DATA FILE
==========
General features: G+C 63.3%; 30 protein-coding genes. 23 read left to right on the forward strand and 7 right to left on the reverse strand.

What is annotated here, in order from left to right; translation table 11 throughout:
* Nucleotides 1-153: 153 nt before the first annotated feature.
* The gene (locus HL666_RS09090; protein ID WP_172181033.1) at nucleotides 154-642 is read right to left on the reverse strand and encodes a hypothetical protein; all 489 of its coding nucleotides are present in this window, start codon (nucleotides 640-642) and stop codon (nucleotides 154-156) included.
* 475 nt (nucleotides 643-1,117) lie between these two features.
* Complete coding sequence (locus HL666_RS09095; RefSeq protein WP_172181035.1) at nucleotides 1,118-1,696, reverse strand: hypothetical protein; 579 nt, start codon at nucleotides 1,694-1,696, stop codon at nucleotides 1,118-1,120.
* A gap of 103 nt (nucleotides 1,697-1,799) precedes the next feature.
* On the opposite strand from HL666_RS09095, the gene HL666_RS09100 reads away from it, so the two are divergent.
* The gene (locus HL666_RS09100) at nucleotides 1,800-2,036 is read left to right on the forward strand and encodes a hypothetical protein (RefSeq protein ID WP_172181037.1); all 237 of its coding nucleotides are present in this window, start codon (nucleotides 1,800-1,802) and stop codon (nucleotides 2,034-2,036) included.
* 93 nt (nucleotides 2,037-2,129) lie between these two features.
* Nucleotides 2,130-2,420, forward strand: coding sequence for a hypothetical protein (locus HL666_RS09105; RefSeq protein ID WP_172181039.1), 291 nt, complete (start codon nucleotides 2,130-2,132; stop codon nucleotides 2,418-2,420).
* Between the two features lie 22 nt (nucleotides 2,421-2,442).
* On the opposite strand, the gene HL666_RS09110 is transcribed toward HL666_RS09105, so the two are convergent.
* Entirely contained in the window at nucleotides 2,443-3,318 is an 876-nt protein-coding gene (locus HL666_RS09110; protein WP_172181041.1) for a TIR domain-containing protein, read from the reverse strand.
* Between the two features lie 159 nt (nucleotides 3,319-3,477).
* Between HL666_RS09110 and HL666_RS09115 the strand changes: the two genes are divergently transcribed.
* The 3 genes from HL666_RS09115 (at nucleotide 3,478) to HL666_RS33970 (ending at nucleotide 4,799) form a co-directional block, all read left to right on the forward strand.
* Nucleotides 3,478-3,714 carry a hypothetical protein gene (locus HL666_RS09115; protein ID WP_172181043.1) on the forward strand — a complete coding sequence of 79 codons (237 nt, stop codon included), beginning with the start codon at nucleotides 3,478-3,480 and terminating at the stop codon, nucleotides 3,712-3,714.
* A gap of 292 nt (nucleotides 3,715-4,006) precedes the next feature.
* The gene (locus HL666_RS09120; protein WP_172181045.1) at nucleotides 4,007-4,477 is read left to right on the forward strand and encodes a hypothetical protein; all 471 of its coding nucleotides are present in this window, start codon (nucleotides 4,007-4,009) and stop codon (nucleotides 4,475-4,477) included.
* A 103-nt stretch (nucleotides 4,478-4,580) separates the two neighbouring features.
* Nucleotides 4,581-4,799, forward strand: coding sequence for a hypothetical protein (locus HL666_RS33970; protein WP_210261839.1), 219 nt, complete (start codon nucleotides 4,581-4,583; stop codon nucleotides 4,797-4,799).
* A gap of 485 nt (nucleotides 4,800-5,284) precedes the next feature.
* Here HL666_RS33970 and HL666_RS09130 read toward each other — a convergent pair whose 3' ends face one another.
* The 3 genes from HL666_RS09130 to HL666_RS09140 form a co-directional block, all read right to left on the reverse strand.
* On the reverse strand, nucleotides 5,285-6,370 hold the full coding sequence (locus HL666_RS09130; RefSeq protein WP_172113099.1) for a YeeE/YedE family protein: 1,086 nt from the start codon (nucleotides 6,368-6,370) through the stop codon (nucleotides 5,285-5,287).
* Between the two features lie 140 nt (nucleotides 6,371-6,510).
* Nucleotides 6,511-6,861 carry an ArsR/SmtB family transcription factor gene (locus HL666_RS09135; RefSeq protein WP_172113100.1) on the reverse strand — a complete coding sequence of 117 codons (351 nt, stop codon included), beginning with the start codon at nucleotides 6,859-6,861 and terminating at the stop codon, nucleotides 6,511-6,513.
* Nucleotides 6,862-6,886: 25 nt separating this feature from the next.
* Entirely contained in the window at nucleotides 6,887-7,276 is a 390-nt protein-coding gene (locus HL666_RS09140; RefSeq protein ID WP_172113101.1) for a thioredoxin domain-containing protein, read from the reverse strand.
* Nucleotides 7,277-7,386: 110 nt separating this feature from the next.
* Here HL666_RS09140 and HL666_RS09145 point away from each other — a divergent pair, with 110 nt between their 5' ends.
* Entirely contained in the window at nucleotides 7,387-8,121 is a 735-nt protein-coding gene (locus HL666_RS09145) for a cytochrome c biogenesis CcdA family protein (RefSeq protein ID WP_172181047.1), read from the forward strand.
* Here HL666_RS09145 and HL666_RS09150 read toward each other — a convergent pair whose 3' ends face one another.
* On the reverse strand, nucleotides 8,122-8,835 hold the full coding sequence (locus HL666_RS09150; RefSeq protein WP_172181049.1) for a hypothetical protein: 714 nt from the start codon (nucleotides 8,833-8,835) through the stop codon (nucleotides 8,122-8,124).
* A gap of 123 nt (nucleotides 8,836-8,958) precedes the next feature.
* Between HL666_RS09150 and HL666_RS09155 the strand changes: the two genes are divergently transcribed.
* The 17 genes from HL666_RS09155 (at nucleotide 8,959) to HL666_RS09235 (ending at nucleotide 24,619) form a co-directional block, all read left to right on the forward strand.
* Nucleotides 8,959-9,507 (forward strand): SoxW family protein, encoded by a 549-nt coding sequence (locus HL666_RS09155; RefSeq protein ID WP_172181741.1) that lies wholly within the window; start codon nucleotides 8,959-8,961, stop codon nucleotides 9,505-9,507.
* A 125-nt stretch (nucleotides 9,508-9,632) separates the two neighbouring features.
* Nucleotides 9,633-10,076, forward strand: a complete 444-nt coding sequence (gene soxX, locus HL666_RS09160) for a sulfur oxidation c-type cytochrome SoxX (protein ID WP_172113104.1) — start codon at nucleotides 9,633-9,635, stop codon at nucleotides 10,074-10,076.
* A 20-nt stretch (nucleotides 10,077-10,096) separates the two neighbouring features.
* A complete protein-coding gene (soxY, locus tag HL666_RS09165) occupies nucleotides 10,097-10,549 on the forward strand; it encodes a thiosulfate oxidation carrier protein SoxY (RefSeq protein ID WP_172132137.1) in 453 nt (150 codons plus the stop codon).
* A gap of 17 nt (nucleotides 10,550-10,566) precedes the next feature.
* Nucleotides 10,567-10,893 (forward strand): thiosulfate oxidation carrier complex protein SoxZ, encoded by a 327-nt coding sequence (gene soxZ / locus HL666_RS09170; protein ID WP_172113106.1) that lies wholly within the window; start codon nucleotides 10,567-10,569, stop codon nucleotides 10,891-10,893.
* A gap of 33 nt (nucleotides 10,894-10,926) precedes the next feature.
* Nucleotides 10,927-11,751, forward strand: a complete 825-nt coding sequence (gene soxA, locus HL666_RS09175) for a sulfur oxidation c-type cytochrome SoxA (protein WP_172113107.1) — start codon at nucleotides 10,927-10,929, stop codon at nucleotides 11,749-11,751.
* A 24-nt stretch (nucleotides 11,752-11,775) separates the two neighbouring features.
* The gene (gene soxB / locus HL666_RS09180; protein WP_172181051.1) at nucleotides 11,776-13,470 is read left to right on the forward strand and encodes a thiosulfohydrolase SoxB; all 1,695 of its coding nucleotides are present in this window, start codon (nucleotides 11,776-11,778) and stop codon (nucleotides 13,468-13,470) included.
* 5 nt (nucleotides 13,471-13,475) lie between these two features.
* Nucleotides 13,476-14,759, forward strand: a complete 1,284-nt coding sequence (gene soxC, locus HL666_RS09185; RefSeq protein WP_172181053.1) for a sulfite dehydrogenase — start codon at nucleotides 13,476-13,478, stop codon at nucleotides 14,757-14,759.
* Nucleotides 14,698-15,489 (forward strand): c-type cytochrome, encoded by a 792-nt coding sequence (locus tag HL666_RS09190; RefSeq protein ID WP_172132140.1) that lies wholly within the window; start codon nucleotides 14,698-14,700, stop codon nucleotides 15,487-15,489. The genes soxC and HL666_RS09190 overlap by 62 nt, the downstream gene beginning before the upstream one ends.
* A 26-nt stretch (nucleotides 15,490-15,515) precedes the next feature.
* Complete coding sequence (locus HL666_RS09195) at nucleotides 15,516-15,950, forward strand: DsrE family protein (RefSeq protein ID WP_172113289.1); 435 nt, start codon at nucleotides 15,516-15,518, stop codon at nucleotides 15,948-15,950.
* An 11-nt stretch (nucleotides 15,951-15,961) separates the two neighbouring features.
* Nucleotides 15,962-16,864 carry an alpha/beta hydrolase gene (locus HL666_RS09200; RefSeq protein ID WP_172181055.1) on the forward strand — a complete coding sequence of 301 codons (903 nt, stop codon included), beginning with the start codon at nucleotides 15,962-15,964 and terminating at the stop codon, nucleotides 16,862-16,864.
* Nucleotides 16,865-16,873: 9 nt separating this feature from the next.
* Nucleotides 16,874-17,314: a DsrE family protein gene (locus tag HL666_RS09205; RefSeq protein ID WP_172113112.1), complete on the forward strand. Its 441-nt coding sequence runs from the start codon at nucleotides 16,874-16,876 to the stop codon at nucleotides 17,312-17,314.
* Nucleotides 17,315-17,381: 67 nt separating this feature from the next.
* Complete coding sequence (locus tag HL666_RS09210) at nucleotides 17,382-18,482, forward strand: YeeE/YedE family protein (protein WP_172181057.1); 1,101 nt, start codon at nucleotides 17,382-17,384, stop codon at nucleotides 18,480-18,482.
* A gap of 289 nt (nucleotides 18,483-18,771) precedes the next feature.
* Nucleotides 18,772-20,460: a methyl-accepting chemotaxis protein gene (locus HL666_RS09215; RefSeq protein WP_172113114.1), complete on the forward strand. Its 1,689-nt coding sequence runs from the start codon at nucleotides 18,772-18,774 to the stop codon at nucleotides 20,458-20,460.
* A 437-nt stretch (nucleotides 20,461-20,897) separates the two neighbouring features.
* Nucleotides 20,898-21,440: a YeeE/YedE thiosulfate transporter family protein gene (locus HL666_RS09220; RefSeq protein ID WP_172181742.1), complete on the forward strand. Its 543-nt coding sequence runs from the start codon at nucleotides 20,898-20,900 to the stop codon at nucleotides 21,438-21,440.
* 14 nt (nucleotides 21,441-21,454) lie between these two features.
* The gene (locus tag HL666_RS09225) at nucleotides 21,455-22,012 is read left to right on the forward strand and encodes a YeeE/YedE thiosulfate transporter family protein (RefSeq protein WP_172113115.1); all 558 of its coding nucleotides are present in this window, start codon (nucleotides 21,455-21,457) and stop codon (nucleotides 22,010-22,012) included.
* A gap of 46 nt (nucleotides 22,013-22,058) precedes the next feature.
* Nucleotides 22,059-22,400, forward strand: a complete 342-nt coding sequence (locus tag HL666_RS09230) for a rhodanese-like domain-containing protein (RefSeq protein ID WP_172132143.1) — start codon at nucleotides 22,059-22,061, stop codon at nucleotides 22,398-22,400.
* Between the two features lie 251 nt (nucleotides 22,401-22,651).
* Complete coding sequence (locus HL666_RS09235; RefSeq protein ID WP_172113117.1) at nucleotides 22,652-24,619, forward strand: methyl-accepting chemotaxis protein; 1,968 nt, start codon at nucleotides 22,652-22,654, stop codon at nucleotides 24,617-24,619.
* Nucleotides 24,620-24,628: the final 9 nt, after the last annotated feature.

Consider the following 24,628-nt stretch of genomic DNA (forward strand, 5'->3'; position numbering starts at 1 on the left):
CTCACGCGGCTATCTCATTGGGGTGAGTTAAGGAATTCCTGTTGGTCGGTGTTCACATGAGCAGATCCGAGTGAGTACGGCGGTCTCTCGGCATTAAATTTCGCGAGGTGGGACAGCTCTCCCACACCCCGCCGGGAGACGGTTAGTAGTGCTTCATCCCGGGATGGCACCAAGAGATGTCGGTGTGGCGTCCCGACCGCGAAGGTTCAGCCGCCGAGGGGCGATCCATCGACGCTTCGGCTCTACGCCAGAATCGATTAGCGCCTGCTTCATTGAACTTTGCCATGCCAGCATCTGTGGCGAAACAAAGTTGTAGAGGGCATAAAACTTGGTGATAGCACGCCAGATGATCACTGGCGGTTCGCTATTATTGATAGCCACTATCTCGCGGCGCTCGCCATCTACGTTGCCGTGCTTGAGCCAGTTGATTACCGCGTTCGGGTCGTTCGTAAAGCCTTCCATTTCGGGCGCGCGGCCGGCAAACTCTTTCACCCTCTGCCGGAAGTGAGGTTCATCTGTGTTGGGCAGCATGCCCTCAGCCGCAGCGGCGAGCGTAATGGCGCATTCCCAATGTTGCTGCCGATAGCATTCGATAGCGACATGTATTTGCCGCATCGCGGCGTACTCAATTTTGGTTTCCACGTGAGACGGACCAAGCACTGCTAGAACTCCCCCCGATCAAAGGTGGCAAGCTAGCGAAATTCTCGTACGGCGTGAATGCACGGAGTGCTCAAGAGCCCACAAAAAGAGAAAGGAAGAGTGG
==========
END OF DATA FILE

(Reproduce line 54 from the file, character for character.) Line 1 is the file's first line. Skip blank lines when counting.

* Complete coding sequence (locus HL666_RS09195) at nucleotides 15,516-15,950, forward strand: DsrE family protein (RefSeq protein ID WP_172113289.1); 435 nt, start codon at nucleotides 15,516-15,518, stop codon at nucleotides 15,948-15,950.